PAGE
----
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Our History

Our History

The history of Office of Electricity Delivery and Energy Reliability (OE) begins in August 2003, when the Department created two offices to provide focus in several critical areas: the Office of Electric Transmission and Distribution (TD), which included elements from the DOE Energy Efficiency and Renewable Energy office and the DOE Policy and International Affairs office, to advance the technologies needed to ensure a reliable, robust and modern U.S. electricity grid; and the Office of Energy Assurance (EA), to coordinate Federal response activities within the energy sector during energy disruptions and developed strategies to harden infrastructure against such disruptions.

On August 14, 2003, large portions of the Midwest and Northeast United States and Ontario, Canada were hit by a massive blackout which disabled over 61 gigawatts of electrical capacity affecting over 50 million people and causing (in the U.S.) somewhere between $4 and $10 billion in damages. Both offices immediately responded to the disaster. EA staff facilitated energizing an electrical line between Connecticut and New York, bringing back on line large parts of New York City. TD staff worked with the newly-established U.S./Canada Power System Outage Task Force to analyze the causes of the blackout and recommend future steps to avoid a reoccurrence.

In 2005 both offices, along with elements of the DOE Fossil Energy office, were merged into the new Office of Electricity Delivery and Energy Reliability (OE). Within several months, in August and September of that year, the Gulf Coast was devastated by Hurricanes Katrina and Rita, causing billions of dollars in damage, huge disruptions in oil and gas production and distribution, and electricity distribution. OE moved within hours of the landfalls of these hurricanes to coordinate Federal efforts to restore both electrical power and the flow of petroleum products throughout the Eastern half of the country. As these restoration efforts were concluded, OE staff turned their attention to working with other Federal agencies, State and local governments, and the private sector to develop simulation and other tools to help reduce energy system vulnerability to future threats.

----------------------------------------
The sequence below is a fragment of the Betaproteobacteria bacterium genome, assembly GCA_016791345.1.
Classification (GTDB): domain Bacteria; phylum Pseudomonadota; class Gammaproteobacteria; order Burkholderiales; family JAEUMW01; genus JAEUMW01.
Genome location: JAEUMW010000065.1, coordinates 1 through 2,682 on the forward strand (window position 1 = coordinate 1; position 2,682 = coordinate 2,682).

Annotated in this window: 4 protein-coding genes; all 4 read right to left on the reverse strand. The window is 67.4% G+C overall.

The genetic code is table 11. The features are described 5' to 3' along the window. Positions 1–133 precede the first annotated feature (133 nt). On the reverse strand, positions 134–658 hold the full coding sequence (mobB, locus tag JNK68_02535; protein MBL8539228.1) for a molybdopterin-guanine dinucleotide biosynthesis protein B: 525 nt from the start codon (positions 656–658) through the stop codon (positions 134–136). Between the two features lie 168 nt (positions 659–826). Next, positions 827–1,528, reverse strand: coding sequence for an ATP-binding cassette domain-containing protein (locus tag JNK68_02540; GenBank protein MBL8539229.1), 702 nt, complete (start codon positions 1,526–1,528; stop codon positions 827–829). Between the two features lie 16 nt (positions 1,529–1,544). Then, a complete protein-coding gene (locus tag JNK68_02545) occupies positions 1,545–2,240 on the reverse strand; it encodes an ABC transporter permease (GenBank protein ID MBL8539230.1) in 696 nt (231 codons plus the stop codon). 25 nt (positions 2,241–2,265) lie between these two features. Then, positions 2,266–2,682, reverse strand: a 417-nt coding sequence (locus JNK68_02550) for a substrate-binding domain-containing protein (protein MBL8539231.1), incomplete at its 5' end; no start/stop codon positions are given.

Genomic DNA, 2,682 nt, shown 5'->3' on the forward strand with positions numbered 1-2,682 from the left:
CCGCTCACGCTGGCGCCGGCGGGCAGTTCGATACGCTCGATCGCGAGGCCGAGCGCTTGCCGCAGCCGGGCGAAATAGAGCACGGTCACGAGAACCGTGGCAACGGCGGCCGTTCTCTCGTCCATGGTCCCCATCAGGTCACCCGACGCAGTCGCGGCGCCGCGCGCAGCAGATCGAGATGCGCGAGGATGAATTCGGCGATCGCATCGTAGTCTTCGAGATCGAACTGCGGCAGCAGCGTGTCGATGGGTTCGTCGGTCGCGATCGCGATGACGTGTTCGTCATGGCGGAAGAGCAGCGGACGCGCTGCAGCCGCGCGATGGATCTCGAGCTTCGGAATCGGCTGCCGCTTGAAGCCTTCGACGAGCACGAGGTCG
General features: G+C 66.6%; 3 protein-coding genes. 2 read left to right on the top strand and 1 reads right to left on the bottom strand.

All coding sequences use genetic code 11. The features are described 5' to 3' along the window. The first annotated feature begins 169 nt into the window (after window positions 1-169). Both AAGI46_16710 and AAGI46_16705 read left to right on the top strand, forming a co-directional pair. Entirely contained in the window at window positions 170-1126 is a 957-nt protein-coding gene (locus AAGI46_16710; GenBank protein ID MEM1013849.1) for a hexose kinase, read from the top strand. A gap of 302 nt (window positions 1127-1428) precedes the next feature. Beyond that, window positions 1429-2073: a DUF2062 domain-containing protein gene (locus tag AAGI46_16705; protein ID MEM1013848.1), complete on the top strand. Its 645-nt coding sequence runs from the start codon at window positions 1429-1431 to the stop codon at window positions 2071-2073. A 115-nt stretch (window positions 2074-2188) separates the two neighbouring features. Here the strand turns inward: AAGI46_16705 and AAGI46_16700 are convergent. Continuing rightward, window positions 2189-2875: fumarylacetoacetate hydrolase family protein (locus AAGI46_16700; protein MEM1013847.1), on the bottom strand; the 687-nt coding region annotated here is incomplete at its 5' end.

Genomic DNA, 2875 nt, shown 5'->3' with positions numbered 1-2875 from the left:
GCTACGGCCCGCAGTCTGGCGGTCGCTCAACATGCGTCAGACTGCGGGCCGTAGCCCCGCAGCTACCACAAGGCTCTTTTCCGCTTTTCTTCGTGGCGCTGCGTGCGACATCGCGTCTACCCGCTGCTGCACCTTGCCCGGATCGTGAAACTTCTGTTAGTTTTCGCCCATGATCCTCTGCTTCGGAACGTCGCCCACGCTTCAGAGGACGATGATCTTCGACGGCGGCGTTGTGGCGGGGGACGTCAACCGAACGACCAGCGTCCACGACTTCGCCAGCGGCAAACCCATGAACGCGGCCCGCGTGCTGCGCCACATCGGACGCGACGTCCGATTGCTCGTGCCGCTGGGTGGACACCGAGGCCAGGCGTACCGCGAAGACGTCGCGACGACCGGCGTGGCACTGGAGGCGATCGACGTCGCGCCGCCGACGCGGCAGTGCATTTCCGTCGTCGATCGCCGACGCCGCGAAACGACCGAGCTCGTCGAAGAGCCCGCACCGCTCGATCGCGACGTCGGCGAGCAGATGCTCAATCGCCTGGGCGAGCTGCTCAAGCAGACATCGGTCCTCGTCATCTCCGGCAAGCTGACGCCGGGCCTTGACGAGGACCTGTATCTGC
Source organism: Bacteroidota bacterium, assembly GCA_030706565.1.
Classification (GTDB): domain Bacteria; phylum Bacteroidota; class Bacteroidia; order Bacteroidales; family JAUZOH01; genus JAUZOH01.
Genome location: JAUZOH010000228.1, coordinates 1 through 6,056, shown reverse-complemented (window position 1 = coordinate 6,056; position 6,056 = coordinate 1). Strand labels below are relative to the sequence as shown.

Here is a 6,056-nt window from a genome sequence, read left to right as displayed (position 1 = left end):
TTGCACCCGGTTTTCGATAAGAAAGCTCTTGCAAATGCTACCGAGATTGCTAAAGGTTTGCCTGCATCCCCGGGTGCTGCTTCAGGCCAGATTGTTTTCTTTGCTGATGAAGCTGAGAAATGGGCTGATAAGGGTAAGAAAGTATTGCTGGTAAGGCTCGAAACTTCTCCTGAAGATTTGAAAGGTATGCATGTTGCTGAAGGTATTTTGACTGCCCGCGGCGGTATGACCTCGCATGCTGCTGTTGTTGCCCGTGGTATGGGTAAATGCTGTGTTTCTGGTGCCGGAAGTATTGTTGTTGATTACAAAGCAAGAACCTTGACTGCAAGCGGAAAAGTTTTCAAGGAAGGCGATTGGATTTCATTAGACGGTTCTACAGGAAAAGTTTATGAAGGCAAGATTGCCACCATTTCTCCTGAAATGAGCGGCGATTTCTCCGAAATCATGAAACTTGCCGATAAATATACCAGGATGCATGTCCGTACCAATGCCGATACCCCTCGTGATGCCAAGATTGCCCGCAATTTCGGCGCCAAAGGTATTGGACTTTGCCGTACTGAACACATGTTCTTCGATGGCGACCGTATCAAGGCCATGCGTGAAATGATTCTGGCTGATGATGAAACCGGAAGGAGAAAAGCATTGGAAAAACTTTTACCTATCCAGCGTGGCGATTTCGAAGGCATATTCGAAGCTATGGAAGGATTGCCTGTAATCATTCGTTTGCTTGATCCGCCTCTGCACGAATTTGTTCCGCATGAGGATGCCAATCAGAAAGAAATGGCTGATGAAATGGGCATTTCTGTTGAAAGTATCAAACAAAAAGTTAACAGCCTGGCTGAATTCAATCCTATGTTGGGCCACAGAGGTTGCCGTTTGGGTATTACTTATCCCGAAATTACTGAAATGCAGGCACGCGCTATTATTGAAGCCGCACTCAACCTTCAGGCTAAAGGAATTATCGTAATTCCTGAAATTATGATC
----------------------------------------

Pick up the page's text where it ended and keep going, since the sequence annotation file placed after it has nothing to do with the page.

In 2007, OE was elevated and the position of Assistant Secretary of Electricity Delivery and Energy Reliability was created. Since its inception, OE has been working to stimulate investment in electric and energy infrastructure, advance the state of both scientific development and state and regional policies in supply and demand side electric technologies, identify barriers to continued reliable electric service, deepen consideration of security and resiliency measures in infrastructure planning, and expand partnerships with State and private sector stakeholders. We have played and will continue to play a major role in addressing immediate challenges to America's energy security, while sustaining applied research into new technologies and policies to answer the challenges we face in the future.